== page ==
The cross-party House of Lords Constitution Committee published a report today on the Prevention of Terrorism Bill.

The Committee concluded that proposals in the bill are of major constitutional significance and that they − and any possible amendments − should be given particularly careful consideration.

It has urged that control orders should be made by the judiciary, not by Ministers, and that legislation on the matter should be subject to annual review and a  "sunset" clause.

The legislation was introduced into and had its second reading in the House of Lords on 1 March, and is designed to meet the Law Lords' criticism that previous legislation was both disproportionate and discriminatory.

The report states categorically that there is no direct precedent for the powers granted to the Home Secretary in the Bill as it was originally drafted and presented to the House of Commons, and presses for these to be exercised by the Courts, not the Government.

It also points out that the proposed control orders "make novel and far-reaching inroads" into the liberties of individuals within the United Kingdom. They therefore require very strong justification, and should be regarded as only necessary to deal with an exceptional and temporary situation, "not to become a permanent feature of statute law, available for use by any Government far in the future".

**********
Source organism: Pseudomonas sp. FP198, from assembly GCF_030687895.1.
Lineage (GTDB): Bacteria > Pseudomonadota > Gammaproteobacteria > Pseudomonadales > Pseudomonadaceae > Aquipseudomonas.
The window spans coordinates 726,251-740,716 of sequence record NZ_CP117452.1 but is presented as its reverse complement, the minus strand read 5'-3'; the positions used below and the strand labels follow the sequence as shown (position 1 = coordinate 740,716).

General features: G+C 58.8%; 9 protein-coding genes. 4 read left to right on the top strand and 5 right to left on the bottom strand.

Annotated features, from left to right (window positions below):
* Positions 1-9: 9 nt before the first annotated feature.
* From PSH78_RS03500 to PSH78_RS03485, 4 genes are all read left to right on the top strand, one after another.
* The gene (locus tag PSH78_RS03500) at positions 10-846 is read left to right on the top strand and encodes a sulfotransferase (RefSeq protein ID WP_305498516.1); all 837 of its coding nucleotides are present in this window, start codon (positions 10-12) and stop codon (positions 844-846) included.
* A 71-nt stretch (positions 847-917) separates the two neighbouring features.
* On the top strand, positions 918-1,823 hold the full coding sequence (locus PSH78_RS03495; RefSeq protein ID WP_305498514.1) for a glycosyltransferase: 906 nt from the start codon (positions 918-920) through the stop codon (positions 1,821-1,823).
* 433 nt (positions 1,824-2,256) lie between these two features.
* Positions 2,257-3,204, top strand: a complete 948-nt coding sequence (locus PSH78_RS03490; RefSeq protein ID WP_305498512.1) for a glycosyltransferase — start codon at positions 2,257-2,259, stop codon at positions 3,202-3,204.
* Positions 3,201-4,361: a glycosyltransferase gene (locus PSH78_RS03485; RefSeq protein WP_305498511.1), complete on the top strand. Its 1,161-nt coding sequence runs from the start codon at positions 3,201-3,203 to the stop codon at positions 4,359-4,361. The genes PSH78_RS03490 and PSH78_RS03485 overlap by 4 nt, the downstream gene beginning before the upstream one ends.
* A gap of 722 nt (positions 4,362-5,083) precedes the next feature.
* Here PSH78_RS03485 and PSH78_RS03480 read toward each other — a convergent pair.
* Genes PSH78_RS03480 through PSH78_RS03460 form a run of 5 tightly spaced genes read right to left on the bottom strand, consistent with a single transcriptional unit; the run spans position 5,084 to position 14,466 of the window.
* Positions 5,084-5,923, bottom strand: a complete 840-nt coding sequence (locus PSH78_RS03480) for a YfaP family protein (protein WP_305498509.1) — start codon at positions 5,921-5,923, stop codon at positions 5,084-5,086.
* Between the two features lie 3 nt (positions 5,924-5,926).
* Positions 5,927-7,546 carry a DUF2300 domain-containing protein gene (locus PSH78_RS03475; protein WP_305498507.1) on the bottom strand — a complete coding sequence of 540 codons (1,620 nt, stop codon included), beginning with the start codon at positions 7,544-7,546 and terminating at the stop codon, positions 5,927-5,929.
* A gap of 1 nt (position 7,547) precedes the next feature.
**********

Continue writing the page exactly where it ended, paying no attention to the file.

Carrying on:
1. The Constitution Committee's remit is: To examine the constitutional implications of all public bills coming before the House; and to keep under review the operation of the constitution. For this purpose, the Committee has defined "the constitution" as "the set of laws, rules and practices that create the basic institutions of the state, and its component and related parts, and stipulate the powers of those institutions and the relationship between the different institutions and between those institutions and the individual" (HL Paper 11 (2001−02), chapter 2). 

2. The function of the Committee is not to resist constitutional change, but to ensure that when such change takes place through legislation, it occurs as the result of a conscious decision of Parliament, reached where possible after informed debate. In scrutinising bills, the Committee asks whether the bill raises issues of principle affecting a principal part of the constitution.

3. The Committee has 12 members, 4 Labour, 4 Conservative, 2 Liberal Democrat, 2 Crossbench.  Its chairman is Lord Holme of Cheltenham (Lib Dem).

4. Copies of the report can be collected by journalists, witnesses and UK Government Departments from the reception of 2 Millbank House, House of Lords, London, SW1P 3LX.

They will also be available from the UK Press Gallery, House of Commons and House of Lords.

The report will be published on the Committee's webpage.